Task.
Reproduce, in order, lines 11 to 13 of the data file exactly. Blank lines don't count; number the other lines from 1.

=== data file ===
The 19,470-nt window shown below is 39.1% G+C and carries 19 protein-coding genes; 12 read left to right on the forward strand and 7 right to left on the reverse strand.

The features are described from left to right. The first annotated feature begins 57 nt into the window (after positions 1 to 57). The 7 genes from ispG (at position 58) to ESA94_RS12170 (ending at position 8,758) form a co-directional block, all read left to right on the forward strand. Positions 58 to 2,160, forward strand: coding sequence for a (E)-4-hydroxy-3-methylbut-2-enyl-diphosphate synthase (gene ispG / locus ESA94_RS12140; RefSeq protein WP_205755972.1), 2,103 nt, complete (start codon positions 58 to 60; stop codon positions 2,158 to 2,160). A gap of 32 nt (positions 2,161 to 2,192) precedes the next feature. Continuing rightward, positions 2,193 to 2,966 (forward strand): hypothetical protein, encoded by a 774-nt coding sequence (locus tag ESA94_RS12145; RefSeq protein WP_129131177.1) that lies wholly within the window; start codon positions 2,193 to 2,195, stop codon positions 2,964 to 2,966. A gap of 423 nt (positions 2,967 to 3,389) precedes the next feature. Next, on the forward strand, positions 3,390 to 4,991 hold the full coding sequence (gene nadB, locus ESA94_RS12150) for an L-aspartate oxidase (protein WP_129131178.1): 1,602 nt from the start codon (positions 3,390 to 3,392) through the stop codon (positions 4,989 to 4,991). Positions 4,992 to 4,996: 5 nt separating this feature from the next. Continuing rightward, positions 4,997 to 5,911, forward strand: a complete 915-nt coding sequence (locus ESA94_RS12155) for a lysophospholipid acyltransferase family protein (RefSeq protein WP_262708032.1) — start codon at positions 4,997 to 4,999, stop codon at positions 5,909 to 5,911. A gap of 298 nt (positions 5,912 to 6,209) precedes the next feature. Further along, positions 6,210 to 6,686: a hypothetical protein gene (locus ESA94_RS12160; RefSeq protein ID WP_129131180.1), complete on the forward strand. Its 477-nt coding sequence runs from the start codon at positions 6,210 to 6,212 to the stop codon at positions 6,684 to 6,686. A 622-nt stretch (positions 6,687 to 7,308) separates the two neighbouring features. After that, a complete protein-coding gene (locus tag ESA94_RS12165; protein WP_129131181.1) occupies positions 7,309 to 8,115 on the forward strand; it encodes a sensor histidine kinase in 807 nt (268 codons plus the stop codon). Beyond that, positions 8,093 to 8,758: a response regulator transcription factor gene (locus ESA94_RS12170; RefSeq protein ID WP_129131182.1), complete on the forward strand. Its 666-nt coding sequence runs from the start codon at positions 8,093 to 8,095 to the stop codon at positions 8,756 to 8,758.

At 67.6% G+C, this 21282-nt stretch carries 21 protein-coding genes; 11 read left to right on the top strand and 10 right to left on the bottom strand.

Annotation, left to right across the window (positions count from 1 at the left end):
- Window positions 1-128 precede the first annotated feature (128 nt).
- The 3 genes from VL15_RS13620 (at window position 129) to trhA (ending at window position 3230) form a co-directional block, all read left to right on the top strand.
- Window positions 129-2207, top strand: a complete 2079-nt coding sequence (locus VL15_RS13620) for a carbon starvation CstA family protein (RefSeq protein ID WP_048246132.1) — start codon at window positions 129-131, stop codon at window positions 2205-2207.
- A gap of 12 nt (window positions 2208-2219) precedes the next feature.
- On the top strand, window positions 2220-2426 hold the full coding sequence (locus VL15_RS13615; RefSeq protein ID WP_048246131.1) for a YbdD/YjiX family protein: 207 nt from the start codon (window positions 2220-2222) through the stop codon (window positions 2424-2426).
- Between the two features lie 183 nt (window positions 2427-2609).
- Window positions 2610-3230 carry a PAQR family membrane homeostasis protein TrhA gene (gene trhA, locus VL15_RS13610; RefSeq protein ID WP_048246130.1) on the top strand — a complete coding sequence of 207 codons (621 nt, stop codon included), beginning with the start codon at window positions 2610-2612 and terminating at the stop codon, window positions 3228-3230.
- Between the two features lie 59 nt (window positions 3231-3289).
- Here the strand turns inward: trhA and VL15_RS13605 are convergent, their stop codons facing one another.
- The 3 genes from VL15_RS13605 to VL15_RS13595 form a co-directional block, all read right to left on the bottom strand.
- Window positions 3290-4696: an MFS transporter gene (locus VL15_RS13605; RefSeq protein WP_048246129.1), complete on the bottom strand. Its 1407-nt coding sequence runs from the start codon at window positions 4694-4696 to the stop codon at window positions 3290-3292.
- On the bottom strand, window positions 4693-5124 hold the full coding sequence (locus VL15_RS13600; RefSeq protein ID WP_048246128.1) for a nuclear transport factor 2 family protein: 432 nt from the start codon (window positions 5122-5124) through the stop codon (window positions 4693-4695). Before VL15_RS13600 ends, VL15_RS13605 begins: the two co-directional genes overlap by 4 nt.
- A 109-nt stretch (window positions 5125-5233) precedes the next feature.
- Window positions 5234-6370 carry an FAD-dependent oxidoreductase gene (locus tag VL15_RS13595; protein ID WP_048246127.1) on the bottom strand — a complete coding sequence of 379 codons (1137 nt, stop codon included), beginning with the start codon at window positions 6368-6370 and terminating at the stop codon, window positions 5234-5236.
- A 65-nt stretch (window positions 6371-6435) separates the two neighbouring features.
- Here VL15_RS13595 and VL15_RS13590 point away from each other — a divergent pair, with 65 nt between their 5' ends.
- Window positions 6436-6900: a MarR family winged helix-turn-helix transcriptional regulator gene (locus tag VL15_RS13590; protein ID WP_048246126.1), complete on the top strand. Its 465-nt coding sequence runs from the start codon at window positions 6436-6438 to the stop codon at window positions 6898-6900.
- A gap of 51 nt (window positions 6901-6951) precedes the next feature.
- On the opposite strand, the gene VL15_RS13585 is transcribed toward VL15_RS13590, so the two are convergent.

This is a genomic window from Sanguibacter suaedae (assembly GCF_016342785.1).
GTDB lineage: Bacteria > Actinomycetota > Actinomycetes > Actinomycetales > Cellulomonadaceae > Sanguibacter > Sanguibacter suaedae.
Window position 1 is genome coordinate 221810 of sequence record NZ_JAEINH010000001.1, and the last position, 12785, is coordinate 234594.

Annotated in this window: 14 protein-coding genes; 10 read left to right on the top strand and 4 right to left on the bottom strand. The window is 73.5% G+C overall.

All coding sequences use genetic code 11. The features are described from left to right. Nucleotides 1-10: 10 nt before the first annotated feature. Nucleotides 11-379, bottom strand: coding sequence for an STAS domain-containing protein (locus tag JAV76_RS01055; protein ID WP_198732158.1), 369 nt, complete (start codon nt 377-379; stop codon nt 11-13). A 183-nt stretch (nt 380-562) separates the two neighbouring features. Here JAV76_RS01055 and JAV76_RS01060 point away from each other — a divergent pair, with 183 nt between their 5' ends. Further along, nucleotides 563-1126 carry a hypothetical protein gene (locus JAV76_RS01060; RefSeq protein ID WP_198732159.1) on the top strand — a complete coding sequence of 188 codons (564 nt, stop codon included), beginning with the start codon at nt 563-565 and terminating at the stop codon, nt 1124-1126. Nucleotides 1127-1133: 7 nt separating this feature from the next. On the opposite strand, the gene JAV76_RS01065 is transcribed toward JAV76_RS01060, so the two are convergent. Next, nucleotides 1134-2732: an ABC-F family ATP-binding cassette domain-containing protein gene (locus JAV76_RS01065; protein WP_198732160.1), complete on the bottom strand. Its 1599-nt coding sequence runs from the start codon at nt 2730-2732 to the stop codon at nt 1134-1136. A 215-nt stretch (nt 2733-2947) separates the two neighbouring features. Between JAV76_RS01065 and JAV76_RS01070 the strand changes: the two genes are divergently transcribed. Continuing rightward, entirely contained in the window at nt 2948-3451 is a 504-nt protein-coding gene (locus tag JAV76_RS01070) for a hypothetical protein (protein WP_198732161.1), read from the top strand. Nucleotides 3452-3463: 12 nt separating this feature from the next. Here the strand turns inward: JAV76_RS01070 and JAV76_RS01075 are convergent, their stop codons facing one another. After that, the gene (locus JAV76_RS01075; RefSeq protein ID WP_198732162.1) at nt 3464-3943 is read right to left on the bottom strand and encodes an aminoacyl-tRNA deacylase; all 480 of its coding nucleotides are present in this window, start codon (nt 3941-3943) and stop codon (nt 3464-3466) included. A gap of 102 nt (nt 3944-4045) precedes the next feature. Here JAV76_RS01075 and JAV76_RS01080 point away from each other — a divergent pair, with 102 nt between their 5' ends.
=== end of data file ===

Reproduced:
- Window positions 2610-3230 carry a PAQR family membrane homeostasis protein TrhA gene (gene trhA, locus VL15_RS13610; RefSeq protein ID WP_048246130.1) on the top strand — a complete coding sequence of 207 codons (621 nt, stop codon included), beginning with the start codon at window positions 2610-2612 and terminating at the stop codon, window positions 3228-3230.
- Between the two features lie 59 nt (window positions 3231-3289).
- Here the strand turns inward: trhA and VL15_RS13605 are convergent, their stop codons facing one another.